Minneapolis to give out grants to deter graffiti

The Brian Coyle Center and West Bank Business Association are among the recipients.

Deonte Lawson paints accents for the eagle's feathers Thursday during the second day of working on a flag mural in South Minneapolis.

Deonte Lawson paints accents for the eagle’s feathers Thursday during the second day of working on a flag mural in South Minneapolis.

Bryna Godar


In the span of two days, 15 youth transformed a dull cement wall in south Minneapolis into a vibrant mural that swirls from an American flag into a soaring eagle.

The vast cement slate used to provide a canvas for graffiti and gang tags — about 30, according to property owner Morton Leder.

Now, he hopes the mural by local nonprofit Mentoring Peace Through Art will dissuade gang tags like many other such paintings have done throughout the city.

The organization is one of 10 groups slated to receive a grant from the Minneapolis Division of Solid Waste and Recycling for innovative graffiti prevention projects this year. The Brian Coyle Center and the West Bank Business Association are also among the recommended recipients.

The projects include murals, mosaics, increased lighting and community education, all serving to dissuade graffiti tags throughout the city.

The Minneapolis Transportation and Public Works Committee approved the 2012 grants last week, and the full City Council will vote on the grants Friday.

“By taking the money we would have spent scrubbing graffiti and turning it into micro-grants preventing graffiti, we have used our resources more wisely,” said Councilman Gary Schiff.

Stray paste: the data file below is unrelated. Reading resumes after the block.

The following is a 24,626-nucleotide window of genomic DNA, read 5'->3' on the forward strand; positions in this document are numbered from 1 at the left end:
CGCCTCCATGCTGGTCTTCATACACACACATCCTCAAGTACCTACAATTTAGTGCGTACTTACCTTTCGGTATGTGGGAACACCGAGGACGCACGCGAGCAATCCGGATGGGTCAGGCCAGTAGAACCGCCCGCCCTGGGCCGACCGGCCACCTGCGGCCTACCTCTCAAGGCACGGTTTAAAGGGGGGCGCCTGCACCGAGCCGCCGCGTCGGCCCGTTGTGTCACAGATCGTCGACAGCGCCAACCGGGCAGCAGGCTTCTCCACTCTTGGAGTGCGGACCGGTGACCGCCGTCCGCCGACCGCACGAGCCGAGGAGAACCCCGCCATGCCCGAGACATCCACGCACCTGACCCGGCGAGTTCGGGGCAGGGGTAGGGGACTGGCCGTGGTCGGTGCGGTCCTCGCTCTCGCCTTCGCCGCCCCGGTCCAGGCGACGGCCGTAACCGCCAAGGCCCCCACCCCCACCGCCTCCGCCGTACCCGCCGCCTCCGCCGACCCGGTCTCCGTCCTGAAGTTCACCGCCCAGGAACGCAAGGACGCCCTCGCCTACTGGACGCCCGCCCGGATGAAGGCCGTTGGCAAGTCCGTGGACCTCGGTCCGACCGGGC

The murals function to dissuade gang tags and discourage drug sales and prostitution near the murals, said Connie Fullmer, co-founder of Mentoring Peace Through Art with husband Jimmy Longoria.

Longoria intentionally utilizes varied brush strokes so that graffiti tags won’t be visible on the mural.

“We create the illusion of red and the illusion of white with a lot of different colors,” said 21-year-old Kate Hondlik, a project leader with the group.

Mural detail is vital in preventing tags, Schiff said, because large blank spaces of color still get tagged.

 “Gangs really prefer a nice blank palette so their message stands out,” he said.

The vibrant murals also prevent gang activity in front of them, because people who walk past stop and stare at the mural, Fullmer said.

Minneapolis Clean City Coordinator Angela Brenny said the project areas typically see a 50 to 70 percent decrease in graffiti. Reports of graffiti have dropped from 13,442 in 2007 to 8,083 last year, partially due to the grants provided in four of the past five years.

Councilwoman Elizabeth Glidden said one measure of the program’s success is seeing beautiful art on walls once covered with tags.

“It has a whole change in how much pride you have in your neighborhood,” she said.

Youth involvement, leadership

The groups not only work to prevent graffiti – they also strive to empower youth and engage the community.

Jennifer Blevins, director of the Brian Coyle Center on West Bank, said through its mural program, youth learn how graffiti is damaging to the community and reasons not to become taggers themselves.

“They’re also demonstrating ownership and taking responsibility for having an attractive and safe neighborhood,” Blevins said.

The center also has a youth employment team that documents and reports graffiti to businesses and the city.

Fullmer said Mentoring Peace Through Art tries to have kids do everything from working with business owners to designing the mural and painting it.

Deonte Lawson, 17, said the job boosts his work ethic.

“It keeps you attacking obstacles, and that’s the best part about working because you feel accomplished at the end of the day,” Lawson said.